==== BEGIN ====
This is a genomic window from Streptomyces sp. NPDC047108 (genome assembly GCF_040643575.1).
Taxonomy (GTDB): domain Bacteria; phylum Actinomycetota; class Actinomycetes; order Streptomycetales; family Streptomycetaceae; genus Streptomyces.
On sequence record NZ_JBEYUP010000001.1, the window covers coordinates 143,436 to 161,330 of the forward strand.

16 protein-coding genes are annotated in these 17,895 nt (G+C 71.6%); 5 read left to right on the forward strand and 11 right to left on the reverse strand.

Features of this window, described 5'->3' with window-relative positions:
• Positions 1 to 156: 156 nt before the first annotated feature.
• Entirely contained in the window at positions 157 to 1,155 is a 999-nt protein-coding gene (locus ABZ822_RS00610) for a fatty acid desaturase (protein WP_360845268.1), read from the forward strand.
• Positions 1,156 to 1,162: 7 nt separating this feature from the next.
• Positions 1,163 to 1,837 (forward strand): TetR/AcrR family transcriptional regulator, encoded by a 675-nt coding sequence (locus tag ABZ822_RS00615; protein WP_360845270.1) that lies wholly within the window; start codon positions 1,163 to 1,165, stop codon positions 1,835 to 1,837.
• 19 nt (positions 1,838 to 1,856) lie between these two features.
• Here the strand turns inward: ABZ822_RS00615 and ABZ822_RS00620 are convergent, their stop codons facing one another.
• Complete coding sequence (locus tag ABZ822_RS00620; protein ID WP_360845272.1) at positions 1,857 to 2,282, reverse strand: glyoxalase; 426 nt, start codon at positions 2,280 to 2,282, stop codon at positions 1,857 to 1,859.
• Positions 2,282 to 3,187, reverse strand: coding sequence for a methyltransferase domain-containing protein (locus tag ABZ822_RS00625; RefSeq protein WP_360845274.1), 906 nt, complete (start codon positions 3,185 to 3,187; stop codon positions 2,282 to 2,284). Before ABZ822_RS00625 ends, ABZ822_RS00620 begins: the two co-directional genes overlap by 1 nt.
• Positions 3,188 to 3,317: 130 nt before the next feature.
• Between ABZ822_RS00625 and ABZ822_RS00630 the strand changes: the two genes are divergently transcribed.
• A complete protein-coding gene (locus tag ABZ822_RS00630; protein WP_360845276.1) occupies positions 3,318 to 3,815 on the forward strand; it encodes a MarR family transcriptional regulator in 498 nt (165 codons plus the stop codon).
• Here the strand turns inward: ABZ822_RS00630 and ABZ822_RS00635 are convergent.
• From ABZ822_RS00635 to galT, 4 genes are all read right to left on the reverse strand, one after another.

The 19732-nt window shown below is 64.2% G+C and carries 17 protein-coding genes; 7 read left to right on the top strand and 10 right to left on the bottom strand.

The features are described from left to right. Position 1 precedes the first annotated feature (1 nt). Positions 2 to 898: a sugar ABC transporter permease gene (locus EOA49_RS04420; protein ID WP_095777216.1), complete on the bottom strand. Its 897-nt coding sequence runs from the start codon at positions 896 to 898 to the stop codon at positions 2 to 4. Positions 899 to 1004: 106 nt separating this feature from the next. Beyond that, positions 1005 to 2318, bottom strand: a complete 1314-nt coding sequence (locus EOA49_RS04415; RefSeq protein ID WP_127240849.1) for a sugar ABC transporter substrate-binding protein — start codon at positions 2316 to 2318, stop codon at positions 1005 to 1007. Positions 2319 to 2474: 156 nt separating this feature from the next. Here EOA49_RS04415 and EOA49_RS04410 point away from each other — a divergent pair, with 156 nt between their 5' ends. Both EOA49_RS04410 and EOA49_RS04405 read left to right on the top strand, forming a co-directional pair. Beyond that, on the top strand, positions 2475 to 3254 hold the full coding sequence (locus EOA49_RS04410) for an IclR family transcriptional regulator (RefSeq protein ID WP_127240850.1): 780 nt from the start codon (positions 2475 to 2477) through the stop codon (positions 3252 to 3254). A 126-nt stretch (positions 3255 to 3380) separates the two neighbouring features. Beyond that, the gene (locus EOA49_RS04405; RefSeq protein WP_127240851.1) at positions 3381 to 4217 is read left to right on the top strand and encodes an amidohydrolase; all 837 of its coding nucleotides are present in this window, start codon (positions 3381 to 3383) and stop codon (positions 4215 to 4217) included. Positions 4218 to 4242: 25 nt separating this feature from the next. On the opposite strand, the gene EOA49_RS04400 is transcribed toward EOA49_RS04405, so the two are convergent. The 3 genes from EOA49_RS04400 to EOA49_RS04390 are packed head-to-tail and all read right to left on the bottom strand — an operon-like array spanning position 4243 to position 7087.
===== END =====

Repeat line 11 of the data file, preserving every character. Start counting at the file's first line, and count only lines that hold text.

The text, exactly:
• Here the strand turns inward: ABZ822_RS00615 and ABZ822_RS00620 are convergent, their stop codons facing one another.